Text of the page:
• Jester – They always strive to make people laugh, bringing positivity and light-heartedness into everything. Young at heart and motivated by pleasure, Jesters view entertainment as the ultimate goal.
  • Everyman – Driven by the desire for belonging and forming deep connections, they are relatable, wholesome, authentic, and humble.
  • Caregiver – They are supportive, compassionate, nurturing, and driven by the core desires to serve others. They are perceived as trustworthy, maternity figures.
  • Ruler – They are dominant and driven by the desire for power. Taking control is this archetype’s way of eliminating uncertainty and maintaining order.
  • Creator – They value self-expression and creativity and are driven by the desire for innovation. Brands that fall under this archetype are trendsetters by nature, striving to create something of enduring value.

Your brand aligns with one of these archetypes – as your behaviors, desires, values, and motivations are likely driven by a single dominant goal. You can use that to give character traits to your brand and make it more “human.”

Why Are Brand Archetypes Important?

In storytelling, archetypes are used to foster the immediate sense of familiarity between a character and the audience. This can also be applied to your brand, regardless of the size of your company. For new, emerging and established companies, brand archetypes could help mold the customers’ perception of the brand and create an emotional tie between the company and its customers.

How To Identify Your Brand Archetype

Think about the brands that people tend to feel strongly about – such as Apple, Nike, and Tesla, for example. One thing these brands have in common is the clearly defined archetypes that can be seen in every aspect of their branding – from their messaging and tone of voice to the visuals and even their products and services.

Your company can tap into that power of brand archetypes, as well.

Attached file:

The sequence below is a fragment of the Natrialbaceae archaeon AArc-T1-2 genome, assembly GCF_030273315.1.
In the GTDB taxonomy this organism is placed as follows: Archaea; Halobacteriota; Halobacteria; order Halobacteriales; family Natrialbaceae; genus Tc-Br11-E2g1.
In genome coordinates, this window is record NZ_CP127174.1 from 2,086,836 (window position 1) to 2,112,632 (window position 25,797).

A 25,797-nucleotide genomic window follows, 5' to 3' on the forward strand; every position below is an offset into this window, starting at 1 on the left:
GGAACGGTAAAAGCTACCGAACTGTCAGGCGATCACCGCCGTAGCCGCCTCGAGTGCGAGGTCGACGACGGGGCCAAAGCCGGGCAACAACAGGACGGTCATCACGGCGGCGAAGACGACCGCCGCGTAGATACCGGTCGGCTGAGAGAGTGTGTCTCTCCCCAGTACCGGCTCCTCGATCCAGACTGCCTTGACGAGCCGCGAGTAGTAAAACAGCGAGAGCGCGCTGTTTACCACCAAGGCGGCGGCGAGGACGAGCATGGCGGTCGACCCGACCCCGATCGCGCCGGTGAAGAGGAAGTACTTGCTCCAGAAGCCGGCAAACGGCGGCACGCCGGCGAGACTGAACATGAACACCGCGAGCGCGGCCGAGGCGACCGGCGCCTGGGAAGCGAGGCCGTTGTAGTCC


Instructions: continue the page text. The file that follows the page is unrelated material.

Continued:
But before you can do that, you need to figure out where your brand fits in and determine which brand archetype best aligns with your brand’s values and mission.

Brand archetypes, despite their differences, share four common motives;

  • Do you aim to provide structure to your customers?
  • Do you aspire to offer a spiritual journey?
  • Do you desire to leave a mark on this world?
  • Do you aim to connect and bring people together?

Once you’ve identified what motivates your brand, it will become easier to recognize the unique human desires behind it:

  • Provide Structure: Service, Control, Innovation
  • Spiritual Journey: Safety, Knowledge, Freedom
  • Leave A Mark: Liberation, Power, Mastery
  • Connect To Others: Belonging, Pleasure, Intimacy

These desires directly translate into one of the 12 brand archetypes we discussed earlier. Once you’ve figured that out, it should be easier to tell which of these archetypes suits your brand and aligns with your values.

We made it sound pretty simple, huh?

However, identifying your brand archetype requires a good understanding of your brand, your core values, your target audience, and how you want them to perceive your brand.

In other words, start with research and introspection – and see where it takes you.